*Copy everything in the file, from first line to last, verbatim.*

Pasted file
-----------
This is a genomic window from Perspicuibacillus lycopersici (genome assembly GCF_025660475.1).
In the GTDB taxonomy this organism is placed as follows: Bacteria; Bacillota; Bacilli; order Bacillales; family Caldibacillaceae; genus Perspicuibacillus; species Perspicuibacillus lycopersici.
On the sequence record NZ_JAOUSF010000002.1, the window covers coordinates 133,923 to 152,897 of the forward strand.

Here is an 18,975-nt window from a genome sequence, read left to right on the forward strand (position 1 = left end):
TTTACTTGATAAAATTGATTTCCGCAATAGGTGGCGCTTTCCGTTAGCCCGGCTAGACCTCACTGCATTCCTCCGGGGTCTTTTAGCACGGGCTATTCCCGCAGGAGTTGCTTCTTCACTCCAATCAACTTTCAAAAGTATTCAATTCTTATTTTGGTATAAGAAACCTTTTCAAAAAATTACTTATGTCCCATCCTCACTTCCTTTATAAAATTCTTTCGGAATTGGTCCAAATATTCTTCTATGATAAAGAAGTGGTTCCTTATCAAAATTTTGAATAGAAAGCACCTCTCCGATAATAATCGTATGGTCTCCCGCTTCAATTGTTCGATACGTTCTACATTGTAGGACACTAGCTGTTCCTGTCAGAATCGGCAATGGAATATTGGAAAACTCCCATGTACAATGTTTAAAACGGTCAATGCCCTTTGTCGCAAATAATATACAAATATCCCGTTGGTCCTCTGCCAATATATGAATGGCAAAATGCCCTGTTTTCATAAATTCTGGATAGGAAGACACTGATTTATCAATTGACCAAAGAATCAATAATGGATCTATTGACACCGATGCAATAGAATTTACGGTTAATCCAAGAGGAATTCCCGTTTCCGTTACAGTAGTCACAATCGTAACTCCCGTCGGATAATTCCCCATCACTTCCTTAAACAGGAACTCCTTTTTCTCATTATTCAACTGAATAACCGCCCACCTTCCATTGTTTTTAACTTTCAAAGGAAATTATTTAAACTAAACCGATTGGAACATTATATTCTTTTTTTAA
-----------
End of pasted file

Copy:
This is a genomic window from Perspicuibacillus lycopersici (genome assembly GCF_025660475.1).
In the GTDB taxonomy this organism is placed as follows: Bacteria; Bacillota; Bacilli; order Bacillales; family Caldibacillaceae; genus Perspicuibacillus; species Perspicuibacillus lycopersici.
On the sequence record NZ_JAOUSF010000002.1, the window covers coordinates 133,923 to 152,897 of the forward strand.

Here is an 18,975-nt window from a genome sequence, read left to right on the forward strand (position 1 = left end):
TTTACTTGATAAAATTGATTTCCGCAATAGGTGGCGCTTTCCGTTAGCCCGGCTAGACCTCACTGCATTCCTCCGGGGTCTTTTAGCACGGGCTATTCCCGCAGGAGTTGCTTCTTCACTCCAATCAACTTTCAAAAGTATTCAATTCTTATTTTGGTATAAGAAACCTTTTCAAAAAATTACTTATGTCCCATCCTCACTTCCTTTATAAAATTCTTTCGGAATTGGTCCAAATATTCTTCTATGATAAAGAAGTGGTTCCTTATCAAAATTTTGAATAGAAAGCACCTCTCCGATAATAATCGTATGGTCTCCCGCTTCAATTGTTCGATACGTTCTACATTGTAGGACACTAGCTGTTCCTGTCAGAATCGGCAATGGAATATTGGAAAACTCCCATGTACAATGTTTAAAACGGTCAATGCCCTTTGTCGCAAATAATATACAAATATCCCGTTGGTCCTCTGCCAATATATGAATGGCAAAATGCCCTGTTTTCATAAATTCTGGATAGGAAGACACTGATTTATCAATTGACCAAAGAATCAATAATGGATCTATTGACACCGATGCAATAGAATTTACGGTTAATCCAAGAGGAATTCCCGTTTCCGTTACAGTAGTCACAATCGTAACTCCCGTCGGATAATTCCCCATCACTTCCTTAAACAGGAACTCCTTTTTCTCATTATTCAACTGAATAACCGCCCACCTTCCATTGTTTTTAACTTTCAAAGGAAATTATTTAAACTAAACCGATTGGAACATTATATTCTTTTTTTAA